Jars of honey glowed in the sun. Sweet cherries – the prized survivors of a spring freeze – peeked from small paper bags. Frills of red and green leaf lettuce looked festive in their wooden crates. And Palisade Farmers Market patrons came in droves to the social and retail heart of this small town for the first farmers market of the season on Sunday.
In a community known for events that feature downhome fun, marketgoers were undeterred by the fencing and the roped-off, one-way corridors; the signs recommending masks and distancing; the ubiquitous hand-sanitizer dispensers; and the unfamiliarity of rules enforcers in orange T-shirts.
Buoyed by blue skies and zippy jazz playing over a loudspeaker, around 1,600 attendees filled their baskets and bags over a four-hour period.
What these happy shoppers couldn’t see behind this rite of summer was the lobbying and the months of planning that took place at state, county and community levels to be able to allow farmers markets across Colorado to open during a pandemic. To make that happen, markets had to shape-shift to become more like grocery shopping destinations and a little less like social outings.
If the markets hadn’t adapted, they could have been lumped in with special events, like concerts and festivals, rather than grouped with essential-service businesses like grocery stores, Colorado Agriculture Commissioner Kate Greenberg said.
“We can still have connection and a sense of community at the markets,” Greenberg explained. “But we have to just be doing it in a different way.”
The farmers markets did not need to be saved simply as a popular amenity for locavores. They represent a crucial revenue source for local farmers like the one sporting a T-shirt Sunday that proclaimed “I Farm, You Eat.”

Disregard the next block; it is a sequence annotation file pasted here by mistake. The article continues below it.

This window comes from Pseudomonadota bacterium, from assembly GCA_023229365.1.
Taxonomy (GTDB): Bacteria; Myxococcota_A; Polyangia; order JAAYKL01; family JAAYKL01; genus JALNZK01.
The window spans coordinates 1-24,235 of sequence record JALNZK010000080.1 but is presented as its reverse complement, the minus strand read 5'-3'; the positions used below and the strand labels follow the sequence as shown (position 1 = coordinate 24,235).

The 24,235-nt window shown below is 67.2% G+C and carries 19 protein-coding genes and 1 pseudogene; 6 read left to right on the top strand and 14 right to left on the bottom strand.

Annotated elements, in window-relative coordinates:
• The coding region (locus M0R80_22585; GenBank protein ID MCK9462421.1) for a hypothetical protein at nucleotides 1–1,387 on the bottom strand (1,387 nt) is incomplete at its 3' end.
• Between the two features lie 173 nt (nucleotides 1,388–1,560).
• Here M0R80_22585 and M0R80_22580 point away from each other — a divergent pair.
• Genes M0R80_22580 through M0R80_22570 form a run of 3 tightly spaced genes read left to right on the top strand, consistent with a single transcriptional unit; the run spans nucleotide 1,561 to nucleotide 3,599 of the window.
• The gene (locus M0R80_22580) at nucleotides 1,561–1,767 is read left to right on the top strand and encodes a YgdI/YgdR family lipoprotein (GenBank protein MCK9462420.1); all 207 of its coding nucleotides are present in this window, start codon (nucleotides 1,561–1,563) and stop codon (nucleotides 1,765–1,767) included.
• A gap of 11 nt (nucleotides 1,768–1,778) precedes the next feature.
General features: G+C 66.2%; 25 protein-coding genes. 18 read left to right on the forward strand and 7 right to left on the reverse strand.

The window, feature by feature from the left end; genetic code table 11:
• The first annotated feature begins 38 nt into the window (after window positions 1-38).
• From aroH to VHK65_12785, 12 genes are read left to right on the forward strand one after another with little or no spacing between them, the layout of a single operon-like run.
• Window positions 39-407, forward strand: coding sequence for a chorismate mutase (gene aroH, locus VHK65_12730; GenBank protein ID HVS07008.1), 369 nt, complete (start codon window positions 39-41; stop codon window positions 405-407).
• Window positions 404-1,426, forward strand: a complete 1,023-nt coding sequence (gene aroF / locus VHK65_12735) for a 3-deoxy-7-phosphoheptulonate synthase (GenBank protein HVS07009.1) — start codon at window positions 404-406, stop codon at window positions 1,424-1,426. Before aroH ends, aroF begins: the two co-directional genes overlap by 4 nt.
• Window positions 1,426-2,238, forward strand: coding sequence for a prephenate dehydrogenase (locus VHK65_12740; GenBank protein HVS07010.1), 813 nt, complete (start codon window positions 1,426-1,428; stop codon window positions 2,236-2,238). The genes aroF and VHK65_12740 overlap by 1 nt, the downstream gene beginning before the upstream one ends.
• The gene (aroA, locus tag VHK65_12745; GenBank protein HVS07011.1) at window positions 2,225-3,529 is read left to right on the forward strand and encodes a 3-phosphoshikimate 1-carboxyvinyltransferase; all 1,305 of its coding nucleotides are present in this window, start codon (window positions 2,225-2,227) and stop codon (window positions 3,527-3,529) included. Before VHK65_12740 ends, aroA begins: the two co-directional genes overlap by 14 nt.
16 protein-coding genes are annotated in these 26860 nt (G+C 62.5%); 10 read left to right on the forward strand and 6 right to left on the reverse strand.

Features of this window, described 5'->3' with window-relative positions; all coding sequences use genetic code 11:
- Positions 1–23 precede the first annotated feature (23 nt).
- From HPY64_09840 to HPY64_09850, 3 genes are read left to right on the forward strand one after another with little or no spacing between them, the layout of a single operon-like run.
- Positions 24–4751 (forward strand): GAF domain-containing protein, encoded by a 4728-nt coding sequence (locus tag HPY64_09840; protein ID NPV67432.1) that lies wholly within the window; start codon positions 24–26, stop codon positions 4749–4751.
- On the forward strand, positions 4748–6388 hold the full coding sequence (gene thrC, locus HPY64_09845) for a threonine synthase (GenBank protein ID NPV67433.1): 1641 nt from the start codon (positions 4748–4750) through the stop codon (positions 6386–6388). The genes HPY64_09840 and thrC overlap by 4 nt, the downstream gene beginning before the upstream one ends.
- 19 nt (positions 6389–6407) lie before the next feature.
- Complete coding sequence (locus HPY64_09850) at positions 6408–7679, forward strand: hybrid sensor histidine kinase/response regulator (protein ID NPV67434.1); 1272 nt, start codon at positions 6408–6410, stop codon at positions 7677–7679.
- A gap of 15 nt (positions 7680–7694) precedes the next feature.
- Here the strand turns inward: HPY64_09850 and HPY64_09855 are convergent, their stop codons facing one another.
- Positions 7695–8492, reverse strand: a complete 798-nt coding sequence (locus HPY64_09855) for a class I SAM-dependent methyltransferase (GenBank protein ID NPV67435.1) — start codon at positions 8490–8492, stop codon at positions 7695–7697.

Last year, Colorado farmers markets had $4.25 million in sales of fruits, vegetables, meat, flowers and plants and $8 million in sales of packaged and prepared foods, according to Brian Coppom, executive director of Boulder County Farmers Markets. Farmers who had already been slammed by the loss of revenue when the novel coronavirus shut down in-house dining at restaurants, would have been decimated if they couldn’t get their products to consumers via the popular open-air markets this summer.
From Durango to Steamboat Springs, from Greeley to Salida, and from Boulder to Denver Union Station, the 100 farmers markets in Colorado are now tiptoeing into a season of produce and pandemic with the same hope and trepidation — and with a very mixed bushel of rules to keep vendors and shoppers safe.
Overall, farmers markets aficionados can no longer just load up the dogs, the kids and grandma and show up expecting to taste the cherries, to feel the ripeness of peaches, or to riffle through bundles of kale. They can’t tap their toes in front of a live band or hang out for a picnic lunch.
In areas such as Mesa County, where virus numbers have remained low since COVID-19 made an appearance in March, rules are noticeably laxer. In locations in the Denver metro area, where thousands cram into a corridor of booths on market days, strict reservation-only shopping has become a pandemic necessity.
Rosalind May, executive director of the Colorado Farmers Market Association, said she hopes that farmers market visitors will focus on what is available and not so much on what is missing from past years. She suggests a new point of view about the markets.
Look at it as “this is where you go to do your grocery shopping,” she advised. Go with a list in hand and purchase all the produce, meats, dairy products, grains and other local foods possible.